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When Living with Strangers Makes Sense

New house-sharing services help match housemates

Editor’s note: This article is part of a year-long project about aging well, planning for the changes that aging brings and shaping how society thinks about aging.

When Dottie Burns, a widow in northern Vermont, was taking care of her elderly mother who’d broken her hip, Burns decided she needed help. Rather than hire someone, she opened her home to a stranger — a Japanese woman who was studying in the U.S. Her new housemate lent a hand in exchange for an affordable living situation.

“She paid some rent and helped with the meals, the laundry and cleaning up the kitchen,” Burns recalls. Her housemate even helped Burns tend her mother. “She helped whenever I needed an extra set of hands, and she was wonderful.”

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Burns has continued to share her home, years after her mother died. Now 89, she has had a succession of housemates. The rental income helps cover her high property taxes. But even more than the financial help, she says, “The important thing for me is the security of someone coming and going and the camaraderie.”

She is one of a growing number of people who choose to live with strangers, rather than with family members or friends — or alone. House sharing is one way to deal with what some call an epidemic of loneliness. University of Chicago researcher John Cacioppo estimates that 60 million Americans — 20 percent of us — suffer from chronic loneliness, which significantly affects our health and well-being. Older people are especially vulnerable to loneliness and isolation.

“Sharing housing gives people informal, spontaneous social connection,” says Annamarie Pluhar, author of Sharing Housing – A Guidebook for Finding and Keeping Good Housemates. “We don’t have that anymore. We text people to make an appointment for a phone call.”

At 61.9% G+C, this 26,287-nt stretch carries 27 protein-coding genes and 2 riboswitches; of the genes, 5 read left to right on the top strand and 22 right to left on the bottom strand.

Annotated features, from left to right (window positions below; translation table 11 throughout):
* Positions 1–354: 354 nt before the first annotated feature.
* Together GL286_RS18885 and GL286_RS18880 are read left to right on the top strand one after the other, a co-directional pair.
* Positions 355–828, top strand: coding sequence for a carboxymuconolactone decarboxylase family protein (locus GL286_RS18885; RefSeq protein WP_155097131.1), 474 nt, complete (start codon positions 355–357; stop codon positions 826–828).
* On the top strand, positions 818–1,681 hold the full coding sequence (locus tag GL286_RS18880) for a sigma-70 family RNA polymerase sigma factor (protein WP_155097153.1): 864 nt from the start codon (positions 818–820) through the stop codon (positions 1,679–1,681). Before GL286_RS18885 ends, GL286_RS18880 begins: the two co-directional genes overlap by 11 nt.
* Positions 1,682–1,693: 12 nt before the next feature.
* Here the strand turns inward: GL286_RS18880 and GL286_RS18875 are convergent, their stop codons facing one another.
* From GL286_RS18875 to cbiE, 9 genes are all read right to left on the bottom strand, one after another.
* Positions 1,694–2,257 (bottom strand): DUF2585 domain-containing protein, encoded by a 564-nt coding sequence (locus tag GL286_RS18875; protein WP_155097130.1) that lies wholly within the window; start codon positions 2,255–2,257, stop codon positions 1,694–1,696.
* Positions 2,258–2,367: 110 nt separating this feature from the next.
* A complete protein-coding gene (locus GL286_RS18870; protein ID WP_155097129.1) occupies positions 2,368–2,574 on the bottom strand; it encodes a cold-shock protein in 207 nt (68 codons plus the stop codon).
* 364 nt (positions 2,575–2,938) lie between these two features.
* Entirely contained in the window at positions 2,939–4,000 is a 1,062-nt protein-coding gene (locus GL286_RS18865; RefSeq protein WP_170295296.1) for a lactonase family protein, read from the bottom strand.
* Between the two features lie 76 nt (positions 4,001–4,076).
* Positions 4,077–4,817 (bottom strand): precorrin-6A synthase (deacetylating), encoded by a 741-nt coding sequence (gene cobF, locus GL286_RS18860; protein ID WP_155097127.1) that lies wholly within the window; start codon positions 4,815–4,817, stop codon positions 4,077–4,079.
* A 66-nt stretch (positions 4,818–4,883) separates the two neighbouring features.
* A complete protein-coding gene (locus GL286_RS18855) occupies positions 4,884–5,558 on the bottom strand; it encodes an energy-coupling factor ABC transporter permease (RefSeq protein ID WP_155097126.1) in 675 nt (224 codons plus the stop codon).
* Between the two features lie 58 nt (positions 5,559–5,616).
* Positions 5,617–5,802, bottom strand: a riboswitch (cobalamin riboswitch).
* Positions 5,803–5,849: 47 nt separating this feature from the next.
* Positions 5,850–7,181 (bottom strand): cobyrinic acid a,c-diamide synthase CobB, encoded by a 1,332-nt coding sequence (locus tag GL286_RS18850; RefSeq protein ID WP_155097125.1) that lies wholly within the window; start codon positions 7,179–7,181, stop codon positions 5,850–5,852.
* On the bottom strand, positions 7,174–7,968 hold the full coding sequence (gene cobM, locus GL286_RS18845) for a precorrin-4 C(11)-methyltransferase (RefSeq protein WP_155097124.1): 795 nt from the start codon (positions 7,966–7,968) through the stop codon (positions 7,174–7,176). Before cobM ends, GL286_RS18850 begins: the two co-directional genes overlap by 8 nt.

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Make The Right Match

Pluhar says that finding the right housemate depends on getting agreement on managing eight key concerns: cleanliness, neatness, kitchen use, routines, guests, noise, tasks and bills.

“You start with getting clear on what you must have and what you cannot live with,” she says. The “can’t live withs” might include dirty dishes stacked in the sink, smoking or loud television. (Among Pluhar’s helpful online resources is a questionnaire that potential housemates can each fill in and discuss.) Agreeing on each item isn’t mandatory, but agreeing on how you’ll manage differences is.

Conducting background and credit checks before inviting someone in is critical. That’s why, in some ways, living with a stranger might be easier than living with a friend, notes Louise Machinist, co-author of My House, Our House. “You’ll take less on trust and do a complete background check,” she says. “You might not want to hurt your friend’s feelings by asking for personal information.”

New Services Growing

New Web-based businesses, such as goldengirlsnetwork.com, are popping up to meet — or fuel — demand for housemates.

Karen Venable, founder of roommates4boomers.com, saw a need for homeshare-matching services for people like her — professional women in their 50s. Her service, which has 750 subscribers, mostly in the San Francisco Bay area and Sarasota, Fla., is growing nationally. The fee is $29.99 a month, which allows subscribers, through a member profile, to find compatible women to share a home.

Among the many options for finding housemates: